He added that “we do not foresee investors bidding significantly higher for CVNA until the outlook for a manageable and sustainable capital base becomes clearer.”
Nagel seems to confirm that Carvana has liquidity a problem the band needs to fix pretty quickly if they want to stop the collapse. The company has between $6 billion and $7 billion in debt net of cash the balanceaccording to FactSet.
But Carvana isn’t profitable: Its adjusted EBITDA margin loss widened 6.2% in the third quarter. EBITDA refers to earnings before interest, taxes, depreciation and amortization, which helps investors assess a company’s financial health.
The company is scrambling to try to turn things around and delay raising equity or adding more debt as long as possible. Carvana, for example, is determined to cut costs dramatically. After cutting 2,500 jobs in May, the company just announced an additional wave of layoffs that affects 8 percent of the workforce, or 1,500 employees.
“It’s fair to ask why this is happening again, and yet I’m not sure I can answer as clearly as you deserve,” CEO Ernie Garcia told employees in a Nov. 18 email. “I think there are at least a couple of factors. The first is that the economic environment continues to face strong headwinds and the immediate future is uncertain. This is especially true for fast-growing companies and for businesses that sell expensive, often financed products, where the purchase decision can be as easily delayed as cars.”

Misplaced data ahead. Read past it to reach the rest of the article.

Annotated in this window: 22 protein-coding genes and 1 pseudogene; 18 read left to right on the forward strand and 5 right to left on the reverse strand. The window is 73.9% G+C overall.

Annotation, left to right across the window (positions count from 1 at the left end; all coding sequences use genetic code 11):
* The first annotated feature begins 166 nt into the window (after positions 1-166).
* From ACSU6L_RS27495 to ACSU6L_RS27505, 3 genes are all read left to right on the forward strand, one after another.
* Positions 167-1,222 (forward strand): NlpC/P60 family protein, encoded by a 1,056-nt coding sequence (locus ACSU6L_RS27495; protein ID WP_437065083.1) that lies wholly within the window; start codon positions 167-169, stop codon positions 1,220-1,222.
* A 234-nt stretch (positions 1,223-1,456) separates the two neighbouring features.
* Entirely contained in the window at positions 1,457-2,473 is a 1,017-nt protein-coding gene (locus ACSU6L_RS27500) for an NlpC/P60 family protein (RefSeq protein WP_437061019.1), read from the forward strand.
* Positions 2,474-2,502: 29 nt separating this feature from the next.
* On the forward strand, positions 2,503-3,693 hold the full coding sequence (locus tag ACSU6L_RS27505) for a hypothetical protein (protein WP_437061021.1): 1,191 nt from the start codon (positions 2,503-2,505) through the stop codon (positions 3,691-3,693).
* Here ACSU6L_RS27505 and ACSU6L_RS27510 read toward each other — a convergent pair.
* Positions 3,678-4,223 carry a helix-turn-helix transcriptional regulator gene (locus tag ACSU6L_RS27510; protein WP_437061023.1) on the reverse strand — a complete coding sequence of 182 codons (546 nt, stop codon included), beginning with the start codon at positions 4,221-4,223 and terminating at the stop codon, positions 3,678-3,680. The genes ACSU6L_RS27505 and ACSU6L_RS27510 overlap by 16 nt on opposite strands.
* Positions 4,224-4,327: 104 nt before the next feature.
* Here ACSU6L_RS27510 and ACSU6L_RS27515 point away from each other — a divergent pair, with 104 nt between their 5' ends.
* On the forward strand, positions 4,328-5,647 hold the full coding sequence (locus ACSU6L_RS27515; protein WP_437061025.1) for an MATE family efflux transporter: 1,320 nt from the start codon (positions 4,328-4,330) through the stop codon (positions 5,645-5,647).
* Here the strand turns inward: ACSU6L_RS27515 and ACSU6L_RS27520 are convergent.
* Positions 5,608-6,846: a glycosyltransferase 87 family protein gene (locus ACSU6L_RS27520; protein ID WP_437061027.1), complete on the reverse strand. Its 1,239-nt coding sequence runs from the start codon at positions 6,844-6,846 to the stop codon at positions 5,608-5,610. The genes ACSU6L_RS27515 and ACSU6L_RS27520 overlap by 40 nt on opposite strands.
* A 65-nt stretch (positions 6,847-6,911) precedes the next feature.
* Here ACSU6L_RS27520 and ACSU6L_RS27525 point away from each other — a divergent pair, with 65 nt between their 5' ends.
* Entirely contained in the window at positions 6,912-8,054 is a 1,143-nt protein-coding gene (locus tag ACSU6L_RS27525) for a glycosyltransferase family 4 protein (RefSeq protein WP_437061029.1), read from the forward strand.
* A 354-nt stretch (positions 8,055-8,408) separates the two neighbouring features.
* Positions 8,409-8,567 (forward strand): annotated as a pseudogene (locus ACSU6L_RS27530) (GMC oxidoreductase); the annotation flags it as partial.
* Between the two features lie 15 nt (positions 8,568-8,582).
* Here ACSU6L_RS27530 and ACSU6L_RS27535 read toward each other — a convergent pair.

In addition, “we were unable to accurately predict how all of this would play out and the impact it would have on our business. As a result, we end up here.”
The new cuts will affect “many enterprise and technology teams, as well as some operations teams where we are eliminating roles, locations or shifts to match our size with the current environment,” Garcia wrote.
Reached by TheStreet, Carvana had no comment.
The new job cuts come after ratings agency S&P Global Ratings warned it was likely to downgrade Carvana in the near term, changing the outlook from stable to negative.
“GPU [gross profit per unit] is expected to remain weak due to higher used car depreciation rates and lower returns from the sale of loans and other products,” the rating agency said. “Carvana generates over 50% of its GPU from the sale of loans and other products. With interest rates rising, it’s harder for Carvana to compete with the big banks, which can keep lending rates low, which will reduce the number of loans made to Carvana.”
Garcia ruled out raising capital on Nov. 3.
“Our objectives will be to reduce costs and try to achieve positive EBITDA as quickly as possible,” he told analysts. “We have a bunch of committed liquidity. We have a bunch of real estate. And I think we feel that puts us in a good position to ride out this storm. And we’re making great moves inside a trading company.”
But in addition to these financial difficulties, Carvana also faces legal challenges. The company faces lawsuits from customers in multiple states involving alleged problems with ownership and vehicle registration and purchase.
Michigan Secretary of State Jocelyn Benson also suspended the retailer’s license, with Carvana suing in return.
Carvana said the lawsuits are without merit and called the Michigan ruling “arbitrary.”